I guess it all started a few weeks ago when I got this notion that I’d like to fly to Wetaskiwin. Of course I didn’t want to go alone, so I invited a bunch of other guys. We had everything lined up, departutre points and times were all set, and everyone knew what the game plan was. Everyone but the weatherman, that is.

The day we were all set to go the wind was straight out of the west at 30 knots. So much for Wetaskiwin.

When I phoned Gerry Moore to let him know we’d scrubbed the flight he suggested another destination. One that was much closer and maybe even more interesting.

He told me about a strip he’d found in the Highwood Pass southwest of Longview, which immediately intrigued me. I love exploring with my airplane and finding airstrips that aren’t on the map.

So I called everyone again and said we’d try for the Highwood. And again we set departure points and times. And again the weather was awful. I’ve got hand it to Jim Corner, though. He flew into Kirkby’s that morning riding a 25 knot tail wind, only to learn we weren’t going.

It happens.

I was determined to find this place. So I arranged another try for the next evening. We agreed on the departure point and time (starting to sound familiar, isn’t it?), and this time we even got airborne.

Wilf Stark, Don Rogers and Ron Axelson accompanied me as we made our way southwest that evening. The wind was stronger than forecast (big surprise, that) but we were still making reasonable progress. Right up to when Rogers radioed that he was having trouble transferring fuel from his Norseman’s rear tank to the main feeder tank. Then Stark chimed in, saying he thought he didn’t have enough gas. Our nearest alternate was Black Diamond’s Thompson’s Ranch. It didn’t take a rocket scientist to figure out that we’d best divert to Black Diamond, fix the problems and go home.

It happens.

Our time grounded at BD was fun. We examined some of the aircraft there and, of course, we took every opportunity to kid Rogers about his personal plumbing problems. Stark determined that he had enough fuel to get him and his Super Koala home safely, but then it was Axelson’s turn to sweat. The battery on his Ercoupe had bought the farm, so he spent several minutes hand-propping his baby until it finally caught.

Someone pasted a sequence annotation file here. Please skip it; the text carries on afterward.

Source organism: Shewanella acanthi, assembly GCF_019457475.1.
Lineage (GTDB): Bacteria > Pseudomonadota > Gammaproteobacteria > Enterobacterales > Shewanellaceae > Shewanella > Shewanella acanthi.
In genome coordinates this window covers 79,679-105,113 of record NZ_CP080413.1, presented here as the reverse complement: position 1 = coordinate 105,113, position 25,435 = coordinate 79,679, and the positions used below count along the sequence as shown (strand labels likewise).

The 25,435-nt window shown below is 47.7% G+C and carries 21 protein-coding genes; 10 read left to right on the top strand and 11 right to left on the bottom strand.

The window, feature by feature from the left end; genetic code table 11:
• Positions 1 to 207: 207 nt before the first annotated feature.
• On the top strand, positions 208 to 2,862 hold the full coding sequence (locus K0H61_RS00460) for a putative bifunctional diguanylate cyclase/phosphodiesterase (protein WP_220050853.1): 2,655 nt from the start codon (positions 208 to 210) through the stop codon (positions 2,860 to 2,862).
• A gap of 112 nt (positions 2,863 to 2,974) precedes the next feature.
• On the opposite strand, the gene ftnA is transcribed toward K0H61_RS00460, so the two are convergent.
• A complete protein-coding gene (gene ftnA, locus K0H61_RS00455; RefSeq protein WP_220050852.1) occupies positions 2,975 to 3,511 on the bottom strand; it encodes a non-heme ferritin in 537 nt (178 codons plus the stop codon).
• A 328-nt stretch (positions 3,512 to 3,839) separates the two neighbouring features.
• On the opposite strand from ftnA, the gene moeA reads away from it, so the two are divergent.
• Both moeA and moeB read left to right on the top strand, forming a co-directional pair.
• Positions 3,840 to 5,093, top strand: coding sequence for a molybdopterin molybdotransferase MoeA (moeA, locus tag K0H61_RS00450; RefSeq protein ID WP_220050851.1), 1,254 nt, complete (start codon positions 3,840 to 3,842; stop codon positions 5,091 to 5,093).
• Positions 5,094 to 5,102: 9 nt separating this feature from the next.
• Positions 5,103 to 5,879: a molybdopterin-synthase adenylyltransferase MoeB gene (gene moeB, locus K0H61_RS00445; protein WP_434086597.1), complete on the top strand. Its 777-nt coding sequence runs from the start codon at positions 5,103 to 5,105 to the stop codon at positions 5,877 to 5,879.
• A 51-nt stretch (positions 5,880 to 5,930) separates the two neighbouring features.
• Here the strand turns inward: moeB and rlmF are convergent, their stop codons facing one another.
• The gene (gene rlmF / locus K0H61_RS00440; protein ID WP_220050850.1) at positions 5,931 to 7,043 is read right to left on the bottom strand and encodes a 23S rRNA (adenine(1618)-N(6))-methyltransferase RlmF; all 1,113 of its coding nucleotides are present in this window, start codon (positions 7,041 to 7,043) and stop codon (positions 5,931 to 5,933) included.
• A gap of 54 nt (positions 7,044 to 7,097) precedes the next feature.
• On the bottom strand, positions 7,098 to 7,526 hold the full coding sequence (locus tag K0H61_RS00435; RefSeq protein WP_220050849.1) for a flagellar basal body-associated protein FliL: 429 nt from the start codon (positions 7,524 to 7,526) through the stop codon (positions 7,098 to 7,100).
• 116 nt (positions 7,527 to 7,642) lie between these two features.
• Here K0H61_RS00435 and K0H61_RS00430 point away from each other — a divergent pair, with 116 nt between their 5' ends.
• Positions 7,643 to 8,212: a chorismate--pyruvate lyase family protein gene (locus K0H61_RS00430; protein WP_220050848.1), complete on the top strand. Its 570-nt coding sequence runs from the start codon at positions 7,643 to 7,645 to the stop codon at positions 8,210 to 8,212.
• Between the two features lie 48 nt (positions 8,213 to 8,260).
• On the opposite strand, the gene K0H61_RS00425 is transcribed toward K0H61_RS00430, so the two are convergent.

The flight home was uneventful, if you can call a summer evening’s flight above stunning green hills, valleys and fields uneventful.

Four days later Stark, Bob Kirkby and I were in the air again, and this time I knew we’d make it. The wind ambled calmly from the south at a leisurely six or seven knots, and a layer of high cirrus spread above us to dampen the unsettling effects of daytime heating.

“Dragonflies, this is Three,” called Kirkby when we were a little south of Okotoks, “watch this.”

He nosed over for a second or two and then launched his Renegade into a short series of chandelles and stall-turns. Wilf and I watched him maneuver gracefully around the sky before plying him with admiring “Oooo’s” and “Aah’s”.

Soon, Black Diamond drifted by off my right wing and I remembered the many flights I’d made in the area years before with my Beaver. I have to admit, I’ve missed the hills and mountains near there.

Longview ought to be just over the next hill, I thought, checking the map. Then an unfamiliar voice rattled in my earphones.

“Dragonflies, this is Lima Kilo Papa. What’s you’re position please?”

“Lima Kilo Papa, this is Dragonfly One,” I replied. “We’re approximately seven miles northeast of Longview at fifty-seven hundred feet, southwest bound.”

Kilo Papa asked for a few more details to better clarify where we were. The he radioed that he had us in sight and would shortly be passing a few hundred feet beneath us. He added that he was headed for Black Diamond this morning and heard us on the radio. He wanted to check us out because we “sounded like fun.”

“Kilo Papa, Dragonfly One has you visual,” I called as he sailed underneath us.

“Is that a Supecub?” queried Wilf.

“Roger,” came the answer.

“That’s a gorgeous airplane,” said Stark. I could practically hear the smile on his face.